Flying Training

Lesson 59: Training Area

Sunday 30 March 2008, 6.30am in Citabria VH-MWY

Weather: early morning fog. Wind calm.

Woke at 5am. Click to enlarge Pitch-black outside, cold and calm. By 6.30am I was at the airport, looking at the runway lights shining through a thin layer of mist. It didn't look as though it would affect flying operations. The windsock hung limp in the lights, and it appeared to be just a matter of waiting for sufficient daylight to take off.

I was about to be shown a valuable meteorological lesson. Even before the sun appeared above the horizon, imperceptble breaths of wind were stirring up the layer of cold air next to the ground, mixing it with slightly warmer, more moisture-laden air above. This had the effect of thickening the mist until it began to seriously reduce the visibility over the runways.

Click to enlarge Click to enlarge So, with other pilots, I waited until the sun appeared, and the mist started to clear slightly. The visibility was better on runway 10, so at around quarter past seven I lined up and took off. As the speed increased the mist seemed to thicken, but I was soon airborne and climbing above it.

Click to enlarge Click to enlarge Click to enlarge Click to enlarge

The photos say it all as I circled around to the west and headed out towards The Oaks. The low-lying, grassy areas are completely submerged in mist, while the wooded areas are relatively clear. The mist is thickest over the water, so each dam has its own cloud, and the winding path of the river shows up clearly.

As I approached the mountains the ground elevation increased and the mist cleared. I passed above and to the right of a hot air balloon on its way back to Camden, and leaving The Oaks to the left, turned and headed north. I didn't stray too far from the airfield, as I was conscious that my booked time Click to enlarge Click to enlarge finished at 8 o'clock.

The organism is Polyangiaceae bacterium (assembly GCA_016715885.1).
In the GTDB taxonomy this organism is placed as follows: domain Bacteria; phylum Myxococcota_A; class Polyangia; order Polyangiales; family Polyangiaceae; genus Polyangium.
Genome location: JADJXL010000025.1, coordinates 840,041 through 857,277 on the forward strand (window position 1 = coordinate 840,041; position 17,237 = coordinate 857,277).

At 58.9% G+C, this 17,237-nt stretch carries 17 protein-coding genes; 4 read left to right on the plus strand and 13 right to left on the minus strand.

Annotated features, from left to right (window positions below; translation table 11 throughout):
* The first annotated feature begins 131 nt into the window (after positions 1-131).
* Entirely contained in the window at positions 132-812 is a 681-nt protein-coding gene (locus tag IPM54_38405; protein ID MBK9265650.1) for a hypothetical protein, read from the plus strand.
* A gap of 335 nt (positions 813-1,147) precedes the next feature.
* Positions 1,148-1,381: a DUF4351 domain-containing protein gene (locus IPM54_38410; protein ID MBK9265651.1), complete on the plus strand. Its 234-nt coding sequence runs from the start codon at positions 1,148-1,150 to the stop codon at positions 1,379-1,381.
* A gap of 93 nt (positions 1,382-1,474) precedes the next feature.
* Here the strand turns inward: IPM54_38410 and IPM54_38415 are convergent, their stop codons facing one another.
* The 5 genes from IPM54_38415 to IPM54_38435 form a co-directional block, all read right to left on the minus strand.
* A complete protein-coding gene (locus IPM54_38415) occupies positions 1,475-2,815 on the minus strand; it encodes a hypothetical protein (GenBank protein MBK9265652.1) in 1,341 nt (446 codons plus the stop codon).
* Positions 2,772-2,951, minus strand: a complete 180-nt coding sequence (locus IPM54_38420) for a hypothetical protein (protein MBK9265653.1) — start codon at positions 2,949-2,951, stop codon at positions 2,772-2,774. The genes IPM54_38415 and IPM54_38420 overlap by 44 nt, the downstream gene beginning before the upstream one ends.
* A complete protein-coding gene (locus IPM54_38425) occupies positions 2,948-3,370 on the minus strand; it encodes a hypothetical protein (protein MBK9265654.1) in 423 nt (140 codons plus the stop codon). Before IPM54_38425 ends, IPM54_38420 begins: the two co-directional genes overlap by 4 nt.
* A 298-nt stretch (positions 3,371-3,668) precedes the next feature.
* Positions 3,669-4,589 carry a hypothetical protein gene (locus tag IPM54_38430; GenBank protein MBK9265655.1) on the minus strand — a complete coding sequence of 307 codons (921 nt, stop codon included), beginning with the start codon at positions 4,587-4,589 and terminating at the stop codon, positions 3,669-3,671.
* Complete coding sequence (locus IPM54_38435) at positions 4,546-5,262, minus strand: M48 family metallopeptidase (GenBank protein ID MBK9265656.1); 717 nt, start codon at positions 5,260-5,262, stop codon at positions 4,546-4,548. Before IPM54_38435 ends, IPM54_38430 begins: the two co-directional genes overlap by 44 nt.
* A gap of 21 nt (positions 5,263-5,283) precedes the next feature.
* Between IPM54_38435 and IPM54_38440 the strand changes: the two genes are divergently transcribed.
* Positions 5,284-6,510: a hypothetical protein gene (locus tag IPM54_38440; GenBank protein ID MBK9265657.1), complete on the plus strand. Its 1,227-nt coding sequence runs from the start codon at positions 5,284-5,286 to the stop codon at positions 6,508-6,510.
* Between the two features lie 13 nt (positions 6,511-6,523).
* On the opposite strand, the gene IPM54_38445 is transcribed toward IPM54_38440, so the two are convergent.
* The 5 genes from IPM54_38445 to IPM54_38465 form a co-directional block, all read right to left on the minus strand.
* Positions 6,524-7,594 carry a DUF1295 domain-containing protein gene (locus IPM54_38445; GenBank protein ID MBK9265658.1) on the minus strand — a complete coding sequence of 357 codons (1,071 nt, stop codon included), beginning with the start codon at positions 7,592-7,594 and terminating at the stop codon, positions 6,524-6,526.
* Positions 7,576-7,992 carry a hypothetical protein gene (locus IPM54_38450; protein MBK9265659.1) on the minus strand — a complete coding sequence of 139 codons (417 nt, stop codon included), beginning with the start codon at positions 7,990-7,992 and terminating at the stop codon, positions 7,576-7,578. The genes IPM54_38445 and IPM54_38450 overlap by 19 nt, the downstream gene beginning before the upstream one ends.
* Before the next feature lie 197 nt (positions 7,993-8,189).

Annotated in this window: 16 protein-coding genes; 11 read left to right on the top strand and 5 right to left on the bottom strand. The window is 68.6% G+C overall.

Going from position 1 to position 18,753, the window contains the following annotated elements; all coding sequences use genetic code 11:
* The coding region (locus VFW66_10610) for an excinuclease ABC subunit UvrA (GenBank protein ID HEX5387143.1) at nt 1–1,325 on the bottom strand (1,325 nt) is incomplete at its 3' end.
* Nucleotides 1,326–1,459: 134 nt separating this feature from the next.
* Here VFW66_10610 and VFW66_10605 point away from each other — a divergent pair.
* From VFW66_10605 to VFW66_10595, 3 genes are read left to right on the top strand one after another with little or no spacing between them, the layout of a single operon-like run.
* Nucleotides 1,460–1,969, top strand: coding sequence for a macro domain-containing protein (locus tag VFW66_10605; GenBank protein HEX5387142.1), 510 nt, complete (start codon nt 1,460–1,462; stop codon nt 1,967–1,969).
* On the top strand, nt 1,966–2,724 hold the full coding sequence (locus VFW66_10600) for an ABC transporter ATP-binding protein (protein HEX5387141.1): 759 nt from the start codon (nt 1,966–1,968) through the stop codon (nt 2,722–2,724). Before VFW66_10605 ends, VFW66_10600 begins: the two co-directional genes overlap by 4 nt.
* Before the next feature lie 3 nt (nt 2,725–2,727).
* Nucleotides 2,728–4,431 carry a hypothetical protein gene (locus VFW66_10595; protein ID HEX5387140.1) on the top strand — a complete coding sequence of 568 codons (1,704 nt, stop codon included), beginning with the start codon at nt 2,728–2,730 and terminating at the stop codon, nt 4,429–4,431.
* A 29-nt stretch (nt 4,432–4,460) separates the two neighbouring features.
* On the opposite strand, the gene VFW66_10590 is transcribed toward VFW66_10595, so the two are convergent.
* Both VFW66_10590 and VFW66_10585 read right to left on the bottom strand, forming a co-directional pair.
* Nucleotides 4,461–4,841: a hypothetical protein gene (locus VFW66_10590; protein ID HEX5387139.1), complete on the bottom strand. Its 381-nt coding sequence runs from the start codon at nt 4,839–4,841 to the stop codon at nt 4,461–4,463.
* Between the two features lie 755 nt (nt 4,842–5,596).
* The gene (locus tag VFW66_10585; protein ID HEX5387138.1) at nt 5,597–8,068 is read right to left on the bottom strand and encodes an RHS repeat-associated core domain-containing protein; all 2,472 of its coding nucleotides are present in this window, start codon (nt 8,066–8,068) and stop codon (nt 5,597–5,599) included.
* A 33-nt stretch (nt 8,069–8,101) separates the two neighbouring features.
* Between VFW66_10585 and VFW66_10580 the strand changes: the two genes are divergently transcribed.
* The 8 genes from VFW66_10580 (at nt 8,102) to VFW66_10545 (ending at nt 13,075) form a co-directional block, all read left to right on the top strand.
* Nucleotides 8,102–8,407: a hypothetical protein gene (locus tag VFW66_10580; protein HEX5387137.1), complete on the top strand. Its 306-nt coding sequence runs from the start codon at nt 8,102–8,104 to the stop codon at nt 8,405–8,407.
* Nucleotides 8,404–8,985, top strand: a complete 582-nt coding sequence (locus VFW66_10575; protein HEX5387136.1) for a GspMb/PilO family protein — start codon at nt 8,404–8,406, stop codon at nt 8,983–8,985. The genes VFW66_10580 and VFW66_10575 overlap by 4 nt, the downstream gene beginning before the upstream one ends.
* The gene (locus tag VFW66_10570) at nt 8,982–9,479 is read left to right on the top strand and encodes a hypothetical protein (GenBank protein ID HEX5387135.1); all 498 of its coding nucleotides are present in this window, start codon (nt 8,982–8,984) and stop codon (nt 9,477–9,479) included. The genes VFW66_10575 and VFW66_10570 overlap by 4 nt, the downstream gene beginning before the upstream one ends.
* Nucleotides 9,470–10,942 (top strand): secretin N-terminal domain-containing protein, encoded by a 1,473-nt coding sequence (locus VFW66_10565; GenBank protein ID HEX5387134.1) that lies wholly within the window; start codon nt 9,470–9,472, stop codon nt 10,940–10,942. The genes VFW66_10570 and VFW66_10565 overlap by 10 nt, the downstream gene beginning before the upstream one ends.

This was my second lesson, though: the weather is no respecter of booking times. Listening out on the CTAF I determined that other pilots were using runway 06, and I made a circuit, only to see most of the runway disappear in the mist as I was on final. So I called 'going around' and circled back to look at runway 10. It was no better, and Jim called up on the radio to suggest that I simply stay up for another ten minutes.

Click to enlarge Keep flying? Not a problem. So I took advantage of the extra time to enjoy the views out over the mountains, and the misty line of the river. When I returned to the airport runway 06 was still obscured, but 10 was clear, so I landed there and taxiied back. You can see the last of the mist behind the parked aircraft in the photos below.

Click to enlarge Click to enlarge

The events of the day gave me a renewed respect for the weather conditions, and I vowed to wait a little longer the next time there was early morning mist around, to make sure it really was clearing.

Obviously in an extreme situation where a landing at Camden was impossible due to mist, it would be possible to land at The Oaks or Bankstown. A good reason for carrying the ERSA on every flight (a legal requirement) and for completing the PPL.